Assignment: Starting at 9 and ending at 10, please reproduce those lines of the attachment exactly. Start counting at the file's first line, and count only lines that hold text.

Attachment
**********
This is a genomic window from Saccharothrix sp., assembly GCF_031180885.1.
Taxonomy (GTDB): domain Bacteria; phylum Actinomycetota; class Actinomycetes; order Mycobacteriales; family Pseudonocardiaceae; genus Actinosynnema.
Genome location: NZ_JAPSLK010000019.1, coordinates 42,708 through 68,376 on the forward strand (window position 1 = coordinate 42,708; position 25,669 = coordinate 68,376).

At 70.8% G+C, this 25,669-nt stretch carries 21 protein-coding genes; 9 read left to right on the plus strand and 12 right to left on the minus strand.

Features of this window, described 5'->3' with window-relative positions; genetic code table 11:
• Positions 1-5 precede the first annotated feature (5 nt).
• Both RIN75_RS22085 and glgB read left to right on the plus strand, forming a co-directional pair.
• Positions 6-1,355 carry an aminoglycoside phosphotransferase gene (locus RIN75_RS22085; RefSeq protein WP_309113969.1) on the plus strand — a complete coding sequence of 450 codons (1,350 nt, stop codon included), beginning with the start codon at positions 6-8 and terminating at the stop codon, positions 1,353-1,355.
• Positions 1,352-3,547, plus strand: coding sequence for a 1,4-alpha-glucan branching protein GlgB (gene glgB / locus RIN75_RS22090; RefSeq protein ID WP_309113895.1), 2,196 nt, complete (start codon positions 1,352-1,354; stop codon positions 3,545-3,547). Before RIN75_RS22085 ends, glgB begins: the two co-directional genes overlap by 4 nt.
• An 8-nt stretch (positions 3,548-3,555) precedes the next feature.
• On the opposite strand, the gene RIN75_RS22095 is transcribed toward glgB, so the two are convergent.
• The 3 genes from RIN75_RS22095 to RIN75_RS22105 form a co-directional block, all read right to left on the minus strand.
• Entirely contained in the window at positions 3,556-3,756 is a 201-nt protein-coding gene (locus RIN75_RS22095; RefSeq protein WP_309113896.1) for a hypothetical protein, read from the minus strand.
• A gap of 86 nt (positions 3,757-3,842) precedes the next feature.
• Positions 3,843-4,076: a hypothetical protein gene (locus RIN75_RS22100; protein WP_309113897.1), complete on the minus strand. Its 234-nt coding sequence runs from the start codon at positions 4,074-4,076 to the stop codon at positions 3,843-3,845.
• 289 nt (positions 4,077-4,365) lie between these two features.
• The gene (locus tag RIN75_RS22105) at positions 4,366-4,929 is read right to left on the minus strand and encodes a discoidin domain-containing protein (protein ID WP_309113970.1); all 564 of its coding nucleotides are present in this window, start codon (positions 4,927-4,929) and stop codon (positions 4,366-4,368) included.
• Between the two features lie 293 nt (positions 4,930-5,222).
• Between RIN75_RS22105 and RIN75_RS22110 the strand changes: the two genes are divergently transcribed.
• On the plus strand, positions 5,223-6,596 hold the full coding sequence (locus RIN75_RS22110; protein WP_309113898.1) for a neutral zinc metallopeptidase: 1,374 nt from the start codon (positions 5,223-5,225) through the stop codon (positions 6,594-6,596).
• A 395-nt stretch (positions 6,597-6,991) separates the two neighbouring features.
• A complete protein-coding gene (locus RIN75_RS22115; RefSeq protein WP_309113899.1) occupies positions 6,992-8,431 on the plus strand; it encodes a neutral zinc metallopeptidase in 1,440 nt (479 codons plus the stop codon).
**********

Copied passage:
• Positions 1,352-3,547, plus strand: coding sequence for a 1,4-alpha-glucan branching protein GlgB (gene glgB / locus RIN75_RS22090; RefSeq protein ID WP_309113895.1), 2,196 nt, complete (start codon positions 1,352-1,354; stop codon positions 3,545-3,547). Before RIN75_RS22085 ends, glgB begins: the two co-directional genes overlap by 4 nt.
• An 8-nt stretch (positions 3,548-3,555) precedes the next feature.